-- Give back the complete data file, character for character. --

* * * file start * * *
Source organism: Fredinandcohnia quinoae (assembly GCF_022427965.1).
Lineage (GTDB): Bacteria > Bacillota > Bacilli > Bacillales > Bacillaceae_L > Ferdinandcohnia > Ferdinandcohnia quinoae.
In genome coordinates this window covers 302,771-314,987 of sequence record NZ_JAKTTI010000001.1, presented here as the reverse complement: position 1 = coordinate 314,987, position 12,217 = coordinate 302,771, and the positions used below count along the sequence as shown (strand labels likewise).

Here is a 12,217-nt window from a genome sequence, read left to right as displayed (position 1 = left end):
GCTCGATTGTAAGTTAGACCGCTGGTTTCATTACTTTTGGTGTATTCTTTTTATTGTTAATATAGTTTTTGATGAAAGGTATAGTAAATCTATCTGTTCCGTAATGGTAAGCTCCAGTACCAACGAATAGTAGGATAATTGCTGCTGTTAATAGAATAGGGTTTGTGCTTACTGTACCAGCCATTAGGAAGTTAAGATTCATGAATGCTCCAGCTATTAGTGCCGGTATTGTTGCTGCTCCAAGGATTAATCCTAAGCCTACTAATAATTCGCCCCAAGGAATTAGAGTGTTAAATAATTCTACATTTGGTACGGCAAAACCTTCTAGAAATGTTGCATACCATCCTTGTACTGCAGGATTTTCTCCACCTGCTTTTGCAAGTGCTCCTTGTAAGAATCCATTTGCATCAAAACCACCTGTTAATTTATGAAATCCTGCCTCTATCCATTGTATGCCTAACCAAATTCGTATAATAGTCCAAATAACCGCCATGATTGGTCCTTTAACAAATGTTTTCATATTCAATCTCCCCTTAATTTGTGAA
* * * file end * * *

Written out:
Source organism: Fredinandcohnia quinoae (assembly GCF_022427965.1).
Lineage (GTDB): Bacteria > Bacillota > Bacilli > Bacillales > Bacillaceae_L > Ferdinandcohnia > Ferdinandcohnia quinoae.
In genome coordinates this window covers 302,771-314,987 of sequence record NZ_JAKTTI010000001.1, presented here as the reverse complement: position 1 = coordinate 314,987, position 12,217 = coordinate 302,771, and the positions used below count along the sequence as shown (strand labels likewise).

Here is a 12,217-nt window from a genome sequence, read left to right as displayed (position 1 = left end):
GCTCGATTGTAAGTTAGACCGCTGGTTTCATTACTTTTGGTGTATTCTTTTTATTGTTAATATAGTTTTTGATGAAAGGTATAGTAAATCTATCTGTTCCGTAATGGTAAGCTCCAGTACCAACGAATAGTAGGATAATTGCTGCTGTTAATAGAATAGGGTTTGTGCTTACTGTACCAGCCATTAGGAAGTTAAGATTCATGAATGCTCCAGCTATTAGTGCCGGTATTGTTGCTGCTCCAAGGATTAATCCTAAGCCTACTAATAATTCGCCCCAAGGAATTAGAGTGTTAAATAATTCTACATTTGGTACGGCAAAACCTTCTAGAAATGTTGCATACCATCCTTGTACTGCAGGATTTTCTCCACCTGCTTTTGCAAGTGCTCCTTGTAAGAATCCATTTGCATCAAAACCACCTGTTAATTTATGAAATCCTGCCTCTATCCATTGTATGCCTAACCAAATTCGTATAATAGTCCAAATAACCGCCATGATTGGTCCTTTAACAAATGTTTTCATATTCAATCTCCCCTTAATTTGTGAA